The following examples are typical of the excellent results following the teachings of this invention. The capacitor space factor used were in the range of from about 5% to about 8%. Hazy film roughness varied from about 10% to 30% space factor of the polypropylene film only. The fluid used were PXE (Fluid A) which was purchased from Nippon Chemical Company as Nisseki Condenser Oil S and contained about 97% phenyl xylyl ethane with the balance a mixture of isomers, and MIPB (Fluid B) which was purchased from Tanatex Company as Sure-Sol 250. In each case the fluid was carefully refined to high purity and about 0.6-0.8% by weight of an epoxide such as ERL 4221 (commercially available from Union Carbide Company U.S.) and from about 0.01% to 0.10% by weight of an antioxidant material such as 2,6-di-t-butyl-p-cresol were added thereto.
A number of capacitors were assembled in accordance with the structure of FIGS. 3, 5 and 6 following the preferred practices set forth. The capacitor rolls were 10.62 inches (26.97 cm) in length and comprised patterned aluminum foil electrodes of about 0.22 mil (5.6 micron) thickness with 100 dimples 50/50 per inch (2.54 cm) and two sheets of Hazy polypropylene film having about 10% to 30% space factor, one strip having a thickness of 0.70 mil (18 microns) and the other either 1.0 mil (25.4 microns) or 0.65 mil (17 microns). Each capacitor was on the order of about 26 inches (66.0 cm) in height.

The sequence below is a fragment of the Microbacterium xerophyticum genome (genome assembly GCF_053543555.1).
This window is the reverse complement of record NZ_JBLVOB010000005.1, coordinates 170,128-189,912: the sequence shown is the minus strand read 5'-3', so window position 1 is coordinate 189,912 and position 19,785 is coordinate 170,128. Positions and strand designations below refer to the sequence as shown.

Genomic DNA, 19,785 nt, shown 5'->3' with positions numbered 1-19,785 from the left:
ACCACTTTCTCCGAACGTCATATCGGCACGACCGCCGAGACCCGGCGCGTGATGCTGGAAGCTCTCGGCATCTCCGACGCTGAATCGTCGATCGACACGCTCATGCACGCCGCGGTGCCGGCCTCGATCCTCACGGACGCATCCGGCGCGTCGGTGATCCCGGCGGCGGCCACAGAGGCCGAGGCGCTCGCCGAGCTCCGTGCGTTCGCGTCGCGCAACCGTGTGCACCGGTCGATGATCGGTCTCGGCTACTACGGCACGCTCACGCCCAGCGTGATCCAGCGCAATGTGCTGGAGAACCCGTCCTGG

The assembled capacitors were oven dried at a temperature in the range of 85° C. to 100° C. and a vacuum of less than 60 microns Hg. for about 26 hours. The capacitors were then allowed to cool to the range from about 50° to 80° C., and the impregnating fluid at a temperature of about 40° to 50° C. was introduced into the capacitor under vacuum. After filling, the capacitors are placed in an oven and the temperature raised to from about 65° C. to 85° C. After stabilization at temperature, the capacitors were left to soak in the oven for about 20 hours after which temperature is reduced to room temperature. This soaking was repeated a second time for an additional 20 hours. Thereafter the capacitors were brought to room temperature, sealed and given certain electrical tests.
DIV is discharged inception voltage also known as corona start voltage, and the values given are the averages of three readings. DEV is discharge extinction voltage, also known as corona extinction voltage. Dissipation factor is %DF or tan δ(loss angle) and is given as a watts loss percentage. The results show repetitive excellent capacitors as follows: albeit that the design and test criteria of these capacitors are inordinately severe.
__________________________________________________________________________Diel. DIV DEV DIV DEVThick- Diel. μf DIV DEV 250 250 1000 1000ness μ Volts Test Roll Av Av Hrs Hrs Hrs Hrs T °C.__________________________________________________________________________35.0 1680 7 μf 3100 2600 2535.0 1680 7 μf 3200 2500 2535.0 1680 7 μf 3300 2600 2535.0 1680 7 μf 3100 2500 2543.0 1990 4 μf 3700 3000 25 3200 2700 8043.0 1990 4 μf 3000 2400 25 3400 3100 8043.0 1990 4 μf 3900 3000 3700 3300 25 4250 2200 3400 2700 8043.0 1990 4 μf 3900 3200 3800 3500 25 5200 4300 3300 3000 80 1990 4 μf 3600 3000 3200 3100 25 3600 3100 3000 2700 25 3700 3100 3600 3400 25 3500 3000 3800 3400 25__________________________________________________________________________